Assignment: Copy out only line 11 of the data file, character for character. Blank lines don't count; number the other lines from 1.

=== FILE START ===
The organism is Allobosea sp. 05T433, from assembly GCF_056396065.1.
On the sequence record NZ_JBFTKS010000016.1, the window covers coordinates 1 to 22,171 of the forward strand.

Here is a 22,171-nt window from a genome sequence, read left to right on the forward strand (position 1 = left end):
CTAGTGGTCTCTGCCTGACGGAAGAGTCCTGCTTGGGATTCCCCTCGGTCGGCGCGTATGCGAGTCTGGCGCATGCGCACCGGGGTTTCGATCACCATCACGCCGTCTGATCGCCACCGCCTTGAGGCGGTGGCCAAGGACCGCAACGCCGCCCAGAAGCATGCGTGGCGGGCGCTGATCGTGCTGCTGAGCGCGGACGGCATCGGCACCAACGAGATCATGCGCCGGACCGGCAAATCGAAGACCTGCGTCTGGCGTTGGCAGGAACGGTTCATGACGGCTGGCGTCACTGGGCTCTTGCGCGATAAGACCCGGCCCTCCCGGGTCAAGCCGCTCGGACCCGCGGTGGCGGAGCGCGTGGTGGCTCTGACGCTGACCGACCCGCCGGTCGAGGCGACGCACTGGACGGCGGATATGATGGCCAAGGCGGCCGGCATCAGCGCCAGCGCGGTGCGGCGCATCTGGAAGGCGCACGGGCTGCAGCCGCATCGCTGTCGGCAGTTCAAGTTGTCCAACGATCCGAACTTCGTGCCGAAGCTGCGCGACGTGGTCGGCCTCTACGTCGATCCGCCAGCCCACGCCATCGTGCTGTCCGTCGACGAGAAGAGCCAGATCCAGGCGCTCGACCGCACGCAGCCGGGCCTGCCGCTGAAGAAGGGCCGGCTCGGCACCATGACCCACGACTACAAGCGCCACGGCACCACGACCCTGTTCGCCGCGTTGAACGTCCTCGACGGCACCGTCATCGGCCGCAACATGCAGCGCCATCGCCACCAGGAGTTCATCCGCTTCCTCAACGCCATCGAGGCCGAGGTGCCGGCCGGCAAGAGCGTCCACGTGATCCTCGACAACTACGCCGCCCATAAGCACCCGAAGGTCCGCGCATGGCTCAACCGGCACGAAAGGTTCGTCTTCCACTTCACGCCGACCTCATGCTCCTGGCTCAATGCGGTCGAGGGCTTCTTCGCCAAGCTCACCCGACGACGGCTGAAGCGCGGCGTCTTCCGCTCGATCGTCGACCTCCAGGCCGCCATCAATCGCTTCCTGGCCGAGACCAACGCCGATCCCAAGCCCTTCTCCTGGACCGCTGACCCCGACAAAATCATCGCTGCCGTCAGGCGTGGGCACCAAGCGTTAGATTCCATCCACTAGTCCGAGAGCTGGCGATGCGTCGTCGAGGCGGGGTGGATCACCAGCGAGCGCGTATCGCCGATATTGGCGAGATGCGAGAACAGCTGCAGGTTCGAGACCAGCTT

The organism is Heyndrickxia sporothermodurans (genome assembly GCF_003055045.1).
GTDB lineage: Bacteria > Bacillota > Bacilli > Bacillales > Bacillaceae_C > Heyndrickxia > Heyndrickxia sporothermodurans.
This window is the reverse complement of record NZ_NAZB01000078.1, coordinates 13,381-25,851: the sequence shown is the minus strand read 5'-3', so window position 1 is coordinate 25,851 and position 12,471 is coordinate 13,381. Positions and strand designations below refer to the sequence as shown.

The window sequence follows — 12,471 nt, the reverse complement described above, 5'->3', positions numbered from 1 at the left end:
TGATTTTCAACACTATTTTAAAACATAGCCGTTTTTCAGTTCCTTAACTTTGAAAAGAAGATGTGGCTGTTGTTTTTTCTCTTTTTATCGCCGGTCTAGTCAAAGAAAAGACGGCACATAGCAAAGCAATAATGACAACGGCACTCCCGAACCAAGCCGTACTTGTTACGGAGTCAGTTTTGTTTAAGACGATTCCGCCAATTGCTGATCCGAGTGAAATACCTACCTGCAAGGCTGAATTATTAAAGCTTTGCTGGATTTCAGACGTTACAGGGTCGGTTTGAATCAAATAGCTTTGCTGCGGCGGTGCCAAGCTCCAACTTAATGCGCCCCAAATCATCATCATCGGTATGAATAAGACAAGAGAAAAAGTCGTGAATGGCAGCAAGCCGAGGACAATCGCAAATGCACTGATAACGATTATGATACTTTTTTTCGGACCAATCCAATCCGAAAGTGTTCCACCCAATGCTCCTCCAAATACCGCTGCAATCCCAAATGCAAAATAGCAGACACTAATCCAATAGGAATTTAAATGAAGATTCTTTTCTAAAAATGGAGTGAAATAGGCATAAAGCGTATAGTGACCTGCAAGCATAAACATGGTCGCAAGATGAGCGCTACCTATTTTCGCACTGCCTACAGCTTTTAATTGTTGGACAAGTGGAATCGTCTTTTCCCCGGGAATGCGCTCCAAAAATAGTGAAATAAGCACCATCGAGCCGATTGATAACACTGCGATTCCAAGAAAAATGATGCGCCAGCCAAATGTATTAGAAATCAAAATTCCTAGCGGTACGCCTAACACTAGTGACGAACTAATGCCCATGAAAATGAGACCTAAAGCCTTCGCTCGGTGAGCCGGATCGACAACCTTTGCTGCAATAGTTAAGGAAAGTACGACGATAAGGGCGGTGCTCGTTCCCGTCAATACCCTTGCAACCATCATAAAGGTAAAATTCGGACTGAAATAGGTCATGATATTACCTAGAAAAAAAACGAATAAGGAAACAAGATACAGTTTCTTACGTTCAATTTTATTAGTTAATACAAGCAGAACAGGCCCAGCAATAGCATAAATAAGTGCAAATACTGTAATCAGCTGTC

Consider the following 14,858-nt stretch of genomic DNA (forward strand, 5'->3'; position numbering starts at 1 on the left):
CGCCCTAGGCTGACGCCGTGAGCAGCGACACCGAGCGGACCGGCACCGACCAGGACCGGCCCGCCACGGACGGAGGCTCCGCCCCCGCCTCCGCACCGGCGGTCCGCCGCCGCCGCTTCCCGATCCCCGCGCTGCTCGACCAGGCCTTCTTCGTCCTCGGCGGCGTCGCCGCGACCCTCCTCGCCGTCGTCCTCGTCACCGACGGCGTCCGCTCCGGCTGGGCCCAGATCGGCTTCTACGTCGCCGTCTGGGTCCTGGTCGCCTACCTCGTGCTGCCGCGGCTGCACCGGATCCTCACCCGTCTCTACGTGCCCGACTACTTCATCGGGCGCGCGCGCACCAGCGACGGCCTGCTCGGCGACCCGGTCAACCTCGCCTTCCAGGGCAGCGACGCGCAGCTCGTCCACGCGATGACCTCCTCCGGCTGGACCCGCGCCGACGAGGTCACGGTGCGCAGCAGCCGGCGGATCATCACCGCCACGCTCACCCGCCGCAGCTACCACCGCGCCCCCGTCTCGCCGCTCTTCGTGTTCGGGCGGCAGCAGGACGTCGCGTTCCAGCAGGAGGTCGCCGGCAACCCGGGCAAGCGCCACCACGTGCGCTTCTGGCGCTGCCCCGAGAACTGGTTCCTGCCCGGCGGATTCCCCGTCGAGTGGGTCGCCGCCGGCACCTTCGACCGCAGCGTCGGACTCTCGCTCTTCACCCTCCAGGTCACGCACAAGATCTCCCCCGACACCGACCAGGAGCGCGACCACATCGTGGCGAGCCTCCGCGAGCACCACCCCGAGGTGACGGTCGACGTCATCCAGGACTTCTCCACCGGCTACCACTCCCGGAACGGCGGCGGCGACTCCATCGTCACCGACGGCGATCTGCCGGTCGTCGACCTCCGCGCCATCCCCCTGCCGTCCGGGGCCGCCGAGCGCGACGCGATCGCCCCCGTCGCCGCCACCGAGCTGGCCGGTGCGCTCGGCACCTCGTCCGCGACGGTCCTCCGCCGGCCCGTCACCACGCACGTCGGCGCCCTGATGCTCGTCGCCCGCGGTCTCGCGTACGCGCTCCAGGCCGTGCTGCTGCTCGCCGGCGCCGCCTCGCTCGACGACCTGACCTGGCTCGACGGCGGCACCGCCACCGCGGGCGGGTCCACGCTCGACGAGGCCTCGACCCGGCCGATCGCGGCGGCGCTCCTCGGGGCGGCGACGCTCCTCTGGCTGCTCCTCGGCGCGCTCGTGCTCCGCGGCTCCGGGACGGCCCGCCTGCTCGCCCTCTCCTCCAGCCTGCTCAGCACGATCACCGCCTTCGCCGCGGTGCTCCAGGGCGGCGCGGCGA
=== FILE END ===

CGCCCTAGGCTGACGCCGTGAGCAGCGACACCGAGCGGACCGGCACCGACCAGGACCGGCCCGCCACGGACGGAGGCTCCGCCCCCGCCTCCGCACCGGCGGTCCGCCGCCGCCGCTTCCCGATCCCCGCGCTGCTCGACCAGGCCTTCTTCGTCCTCGGCGGCGTCGCCGCGACCCTCCTCGCCGTCGTCCTCGTCACCGACGGCGTCCGCTCCGGCTGGGCCCAGATCGGCTTCTACGTCGCCGTCTGGGTCCTGGTCGCCTACCTCGTGCTGCCGCGGCTGCACCGGATCCTCACCCGTCTCTACGTGCCCGACTACTTCATCGGGCGCGCGCGCACCAGCGACGGCCTGCTCGGCGACCCGGTCAACCTCGCCTTCCAGGGCAGCGACGCGCAGCTCGTCCACGCGATGACCTCCTCCGGCTGGACCCGCGCCGACGAGGTCACGGTGCGCAGCAGCCGGCGGATCATCACCGCCACGCTCACCCGCCGCAGCTACCACCGCGCCCCCGTCTCGCCGCTCTTCGTGTTCGGGCGGCAGCAGGACGTCGCGTTCCAGCAGGAGGTCGCCGGCAACCCGGGCAAGCGCCACCACGTGCGCTTCTGGCGCTGCCCCGAGAACTGGTTCCTGCCCGGCGGATTCCCCGTCGAGTGGGTCGCCGCCGGCACCTTCGACCGCAGCGTCGGACTCTCGCTCTTCACCCTCCAGGTCACGCACAAGATCTCCCCCGACACCGACCAGGAGCGCGACCACATCGTGGCGAGCCTCCGCGAGCACCACCCCGAGGTGACGGTCGACGTCATCCAGGACTTCTCCACCGGCTACCACTCCCGGAACGGCGGCGGCGACTCCATCGTCACCGACGGCGATCTGCCGGTCGTCGACCTCCGCGCCATCCCCCTGCCGTCCGGGGCCGCCGAGCGCGACGCGATCGCCCCCGTCGCCGCCACCGAGCTGGCCGGTGCGCTCGGCACCTCGTCCGCGACGGTCCTCCGCCGGCCCGTCACCACGCACGTCGGCGCCCTGATGCTCGTCGCCCGCGGTCTCGCGTACGCGCTCCAGGCCGTGCTGCTGCTCGCCGGCGCCGCCTCGCTCGACGACCTGACCTGGCTCGACGGCGGCACCGCCACCGCGGGCGGGTCCACGCTCGACGAGGCCTCGACCCGGCCGATCGCGGCGGCGCTCCTCGGGGCGGCGACGCTCCTCTGGCTGCTCCTCGGCGCGCTCGTGCTCCGCGGCTCCGGGACGGCCCGCCTGCTCGCCCTCTCCTCCAGCCTGCTCAGCACGATCACCGCCTTCGCCGCGGTGCTCCAGGGCGGCGCGGCGA